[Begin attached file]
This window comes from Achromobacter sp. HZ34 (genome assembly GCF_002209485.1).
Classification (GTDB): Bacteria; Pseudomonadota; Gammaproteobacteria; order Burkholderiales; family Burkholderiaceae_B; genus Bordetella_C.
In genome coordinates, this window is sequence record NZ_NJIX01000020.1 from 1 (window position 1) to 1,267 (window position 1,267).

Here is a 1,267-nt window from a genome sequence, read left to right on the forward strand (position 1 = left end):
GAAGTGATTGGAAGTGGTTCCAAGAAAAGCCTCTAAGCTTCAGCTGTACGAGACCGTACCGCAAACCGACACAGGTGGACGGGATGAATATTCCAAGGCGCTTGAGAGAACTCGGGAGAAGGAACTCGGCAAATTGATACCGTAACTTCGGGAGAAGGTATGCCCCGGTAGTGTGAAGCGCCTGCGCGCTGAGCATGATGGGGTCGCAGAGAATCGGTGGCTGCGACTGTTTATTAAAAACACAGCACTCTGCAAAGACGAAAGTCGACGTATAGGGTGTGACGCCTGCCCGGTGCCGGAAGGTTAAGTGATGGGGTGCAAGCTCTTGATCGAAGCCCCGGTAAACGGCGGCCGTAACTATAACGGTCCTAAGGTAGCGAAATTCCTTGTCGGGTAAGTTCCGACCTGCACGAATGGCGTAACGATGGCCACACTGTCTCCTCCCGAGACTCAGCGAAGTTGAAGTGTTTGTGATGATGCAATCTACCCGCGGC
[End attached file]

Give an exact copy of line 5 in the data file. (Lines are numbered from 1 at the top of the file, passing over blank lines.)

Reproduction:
GAAGTGATTGGAAGTGGTTCCAAGAAAAGCCTCTAAGCTTCAGCTGTACGAGACCGTACCGCAAACCGACACAGGTGGACGGGATGAATATTCCAAGGCGCTTGAGAGAACTCGGGAGAAGGAACTCGGCAAATTGATACCGTAACTTCGGGAGAAGGTATGCCCCGGTAGTGTGAAGCGCCTGCGCGCTGAGCATGATGGGGTCGCAGAGAATCGGTGGCTGCGACTGTTTATTAAAAACACAGCACTCTGCAAAGACGAAAGTCGACGTATAGGGTGTGACGCCTGCCCGGTGCCGGAAGGTTAAGTGATGGGGTGCAAGCTCTTGATCGAAGCCCCGGTAAACGGCGGCCGTAACTATAACGGTCCTAAGGTAGCGAAATTCCTTGTCGGGTAAGTTCCGACCTGCACGAATGGCGTAACGATGGCCACACTGTCTCCTCCCGAGACTCAGCGAAGTTGAAGTGTTTGTGATGATGCAATCTACCCGCGGC